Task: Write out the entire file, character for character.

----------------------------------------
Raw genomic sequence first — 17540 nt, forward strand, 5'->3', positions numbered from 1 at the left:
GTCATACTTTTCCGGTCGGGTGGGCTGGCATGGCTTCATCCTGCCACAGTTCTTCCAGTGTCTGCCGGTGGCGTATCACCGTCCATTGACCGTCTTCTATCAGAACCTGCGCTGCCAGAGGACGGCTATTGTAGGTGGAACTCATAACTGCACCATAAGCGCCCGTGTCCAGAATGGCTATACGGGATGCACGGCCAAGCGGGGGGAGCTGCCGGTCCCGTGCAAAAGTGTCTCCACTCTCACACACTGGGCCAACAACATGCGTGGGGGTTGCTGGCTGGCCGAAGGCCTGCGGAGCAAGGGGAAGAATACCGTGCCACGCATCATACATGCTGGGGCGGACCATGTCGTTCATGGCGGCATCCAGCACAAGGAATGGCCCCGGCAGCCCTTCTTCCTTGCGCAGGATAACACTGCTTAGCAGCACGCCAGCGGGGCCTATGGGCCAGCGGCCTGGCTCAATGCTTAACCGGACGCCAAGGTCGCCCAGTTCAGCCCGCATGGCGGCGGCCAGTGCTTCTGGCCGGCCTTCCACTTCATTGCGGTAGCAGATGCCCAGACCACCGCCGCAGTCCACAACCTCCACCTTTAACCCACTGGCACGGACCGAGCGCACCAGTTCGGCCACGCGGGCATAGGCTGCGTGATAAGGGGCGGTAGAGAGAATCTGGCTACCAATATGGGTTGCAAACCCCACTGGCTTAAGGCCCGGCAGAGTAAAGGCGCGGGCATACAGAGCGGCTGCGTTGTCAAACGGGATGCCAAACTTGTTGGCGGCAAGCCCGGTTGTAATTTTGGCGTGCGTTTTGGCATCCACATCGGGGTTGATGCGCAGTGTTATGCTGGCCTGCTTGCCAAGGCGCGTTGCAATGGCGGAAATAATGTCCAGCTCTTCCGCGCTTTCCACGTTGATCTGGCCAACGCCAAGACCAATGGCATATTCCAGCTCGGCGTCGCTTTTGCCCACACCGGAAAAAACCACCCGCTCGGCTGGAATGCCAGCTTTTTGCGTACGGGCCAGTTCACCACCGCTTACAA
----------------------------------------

Raw genomic sequence first — 17540 nt, forward strand, 5'->3', positions numbered from 1 at the left:
GTCATACTTTTCCGGTCGGGTGGGCTGGCATGGCTTCATCCTGCCACAGTTCTTCCAGTGTCTGCCGGTGGCGTATCACCGTCCATTGACCGTCTTCTATCAGAACCTGCGCTGCCAGAGGACGGCTATTGTAGGTGGAACTCATAACTGCACCATAAGCGCCCGTGTCCAGAATGGCTATACGGGATGCACGGCCAAGCGGGGGGAGCTGCCGGTCCCGTGCAAAAGTGTCTCCACTCTCACACACTGGGCCAACAACATGCGTGGGGGTTGCTGGCTGGCCGAAGGCCTGCGGAGCAAGGGGAAGAATACCGTGCCACGCATCATACATGCTGGGGCGGACCATGTCGTTCATGGCGGCATCCAGCACAAGGAATGGCCCCGGCAGCCCTTCTTCCTTGCGCAGGATAACACTGCTTAGCAGCACGCCAGCGGGGCCTATGGGCCAGCGGCCTGGCTCAATGCTTAACCGGACGCCAAGGTCGCCCAGTTCAGCCCGCATGGCGGCGGCCAGTGCTTCTGGCCGGCCTTCCACTTCATTGCGGTAGCAGATGCCCAGACCACCGCCGCAGTCCACAACCTCCACCTTTAACCCACTGGCACGGACCGAGCGCACCAGTTCGGCCACGCGGGCATAGGCTGCGTGATAAGGGGCGGTAGAGAGAATCTGGCTACCAATATGGGTTGCAAACCCCACTGGCTTAAGGCCCGGCAGAGTAAAGGCGCGGGCATACAGAGCGGCTGCGTTGTCAAACGGGATGCCAAACTTGTTGGCGGCAAGCCCGGTTGTAATTTTGGCGTGCGTTTTGGCATCCACATCGGGGTTGATGCGCAGTGTTATGCTGGCCTGCTTGCCAAGGCGCGTTGCAATGGCGGAAATAATGTCCAGCTCTTCCGCGCTTTCCACGTTGATCTGGCCAACGCCAAGACCAATGGCATATTCCAGCTCGGCGTCGCTTTTGCCCACACCGGAAAAAACCACCCGCTCGGCTGGAATGCCAGCTTTTTGCGTACGGGCCAGTTCACCACCGCTTACAA